HHE Exclusive Interview: Super Producer Mannie Fresh Interviews with Singer Laura Michelle

| October 1, 2015 | 0 Comments

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Mannie Fresh has been responsible for the sound that catapulted Cash Money Records to stardom in the early 90’s to mid 2000’s. His production skills brought out the best in the Hot Boyz (Lil Wayne, Juvenile, Turk, and BG) as well as his own group with Birdman, the Big Tymers.

During a BMI event in Atlanta, Mannie Fresh spoke with recording artist Laura Michelle about current projects, the influence of Bounce music, the creative process to making a beat, and advice for aspiring producers.

Since his departure from Cash Money in 2005 he has remained very busy still. He is back to the world of DJing and that is a heavy focus of his again now.

“I’m back to DJing, I’m DJing all over the place. If you follow me on DJ Mannie Fresh, that is on all my pages that is my name and you’ll see where I’m going at, where I’m going I post everything.”

Laura Michelle, singer who is also from New Orleans brought up Bounce music. She asked Mannie what he thinks Bounce has done for the hip hop community and music in general.

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“I’m one of the forefathers of bounce so Imma always support bounce. If you don’t like it then move on it, that’s me that’s the essence of Mannie Fresh. A lot of my beats are bounce influence, I don’t have a problem with it and I think there is a place for bounce in hip hop. Hip hop is so many things, that is what is kinda wrong with it right now. We saturated it to one thing and everyone sound alike.”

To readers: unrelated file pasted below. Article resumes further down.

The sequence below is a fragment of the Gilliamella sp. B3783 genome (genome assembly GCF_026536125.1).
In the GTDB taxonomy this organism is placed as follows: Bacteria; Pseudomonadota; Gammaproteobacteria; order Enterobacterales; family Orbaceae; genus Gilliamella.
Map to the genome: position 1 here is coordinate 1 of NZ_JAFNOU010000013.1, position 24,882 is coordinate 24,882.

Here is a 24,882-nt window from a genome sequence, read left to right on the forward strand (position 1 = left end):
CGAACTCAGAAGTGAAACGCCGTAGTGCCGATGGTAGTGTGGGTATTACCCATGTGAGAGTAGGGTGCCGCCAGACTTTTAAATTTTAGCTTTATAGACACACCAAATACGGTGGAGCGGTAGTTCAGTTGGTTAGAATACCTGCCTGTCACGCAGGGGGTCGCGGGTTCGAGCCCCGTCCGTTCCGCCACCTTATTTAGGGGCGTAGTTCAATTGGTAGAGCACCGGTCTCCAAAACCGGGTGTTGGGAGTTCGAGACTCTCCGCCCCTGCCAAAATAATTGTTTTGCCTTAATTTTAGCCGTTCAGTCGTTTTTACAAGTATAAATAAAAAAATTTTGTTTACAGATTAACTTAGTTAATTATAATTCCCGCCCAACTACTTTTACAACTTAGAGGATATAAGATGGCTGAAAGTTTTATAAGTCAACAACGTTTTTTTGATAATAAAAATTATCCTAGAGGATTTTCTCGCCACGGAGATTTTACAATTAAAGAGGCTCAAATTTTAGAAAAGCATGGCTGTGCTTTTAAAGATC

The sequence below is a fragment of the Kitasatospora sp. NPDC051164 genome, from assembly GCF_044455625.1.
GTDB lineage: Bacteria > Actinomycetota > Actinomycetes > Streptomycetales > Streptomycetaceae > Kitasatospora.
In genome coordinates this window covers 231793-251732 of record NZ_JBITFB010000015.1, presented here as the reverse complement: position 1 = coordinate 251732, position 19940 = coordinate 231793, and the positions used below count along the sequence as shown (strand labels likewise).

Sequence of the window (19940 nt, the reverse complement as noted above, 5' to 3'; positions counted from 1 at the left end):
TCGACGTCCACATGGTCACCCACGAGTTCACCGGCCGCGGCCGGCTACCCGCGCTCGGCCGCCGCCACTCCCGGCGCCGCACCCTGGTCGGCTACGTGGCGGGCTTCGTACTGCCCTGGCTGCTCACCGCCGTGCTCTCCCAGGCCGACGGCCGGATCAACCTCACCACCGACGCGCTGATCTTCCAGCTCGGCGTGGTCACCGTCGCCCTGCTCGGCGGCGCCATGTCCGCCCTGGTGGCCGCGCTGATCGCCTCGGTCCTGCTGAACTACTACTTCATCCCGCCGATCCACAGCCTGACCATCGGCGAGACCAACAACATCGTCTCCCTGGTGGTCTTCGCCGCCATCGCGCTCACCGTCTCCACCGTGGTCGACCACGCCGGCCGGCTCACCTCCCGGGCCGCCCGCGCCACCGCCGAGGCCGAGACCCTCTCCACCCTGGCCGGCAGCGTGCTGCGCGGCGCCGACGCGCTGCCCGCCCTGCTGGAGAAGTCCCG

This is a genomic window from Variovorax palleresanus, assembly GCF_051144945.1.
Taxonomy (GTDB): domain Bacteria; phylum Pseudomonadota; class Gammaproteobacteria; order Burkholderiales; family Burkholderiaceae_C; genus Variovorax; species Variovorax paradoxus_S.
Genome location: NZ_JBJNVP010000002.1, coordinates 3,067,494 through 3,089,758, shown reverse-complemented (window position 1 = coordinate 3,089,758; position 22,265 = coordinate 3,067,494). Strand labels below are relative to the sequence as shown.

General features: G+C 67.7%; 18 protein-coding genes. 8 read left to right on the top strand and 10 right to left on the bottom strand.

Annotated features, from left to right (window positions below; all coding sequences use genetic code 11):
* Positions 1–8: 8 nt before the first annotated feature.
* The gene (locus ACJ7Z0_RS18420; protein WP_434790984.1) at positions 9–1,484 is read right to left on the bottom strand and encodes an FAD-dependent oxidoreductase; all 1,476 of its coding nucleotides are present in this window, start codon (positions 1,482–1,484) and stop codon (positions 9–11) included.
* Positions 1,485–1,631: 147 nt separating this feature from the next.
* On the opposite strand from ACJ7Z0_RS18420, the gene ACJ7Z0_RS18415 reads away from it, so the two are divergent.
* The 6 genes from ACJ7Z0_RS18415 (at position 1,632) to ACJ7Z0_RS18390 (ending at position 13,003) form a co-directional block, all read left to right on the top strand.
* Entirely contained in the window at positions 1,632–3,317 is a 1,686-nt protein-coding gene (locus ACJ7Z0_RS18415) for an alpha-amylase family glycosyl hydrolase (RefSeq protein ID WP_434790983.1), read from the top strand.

That led to Laura asking what inspires him to get in the studio and create a masterpiece.

“I’m kinda inspired everywhere, I could be at the gas station, at church, at home, or whatever. That is kinda how I rock. I don’t really have a process to do music.”

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To wrap up the interview Mannie gives advice to those looking to break into the industry as a producer and the advice is fairly simple.

“Real talk, you gotta find your own sound. You gotta find your own way first because right now everything sounds the same, everything sounds alike. In order for you to do something, real talk, you gotta change the world. Change the world and if you not thinking like that then you’re like everyone else.”

One of the biggest things to take from the interview is that no where does he mention equipment. It is all about creativity and what a person can come up with in their head. You have to believe in yourself and abilities to become great at producing, while also being original. A quote from another legendary producer, Rick Rubin, is, “A great piece of work is a chapter in your life.” It is very profound and a great connection to the interview as it displays how personal great achievements are.

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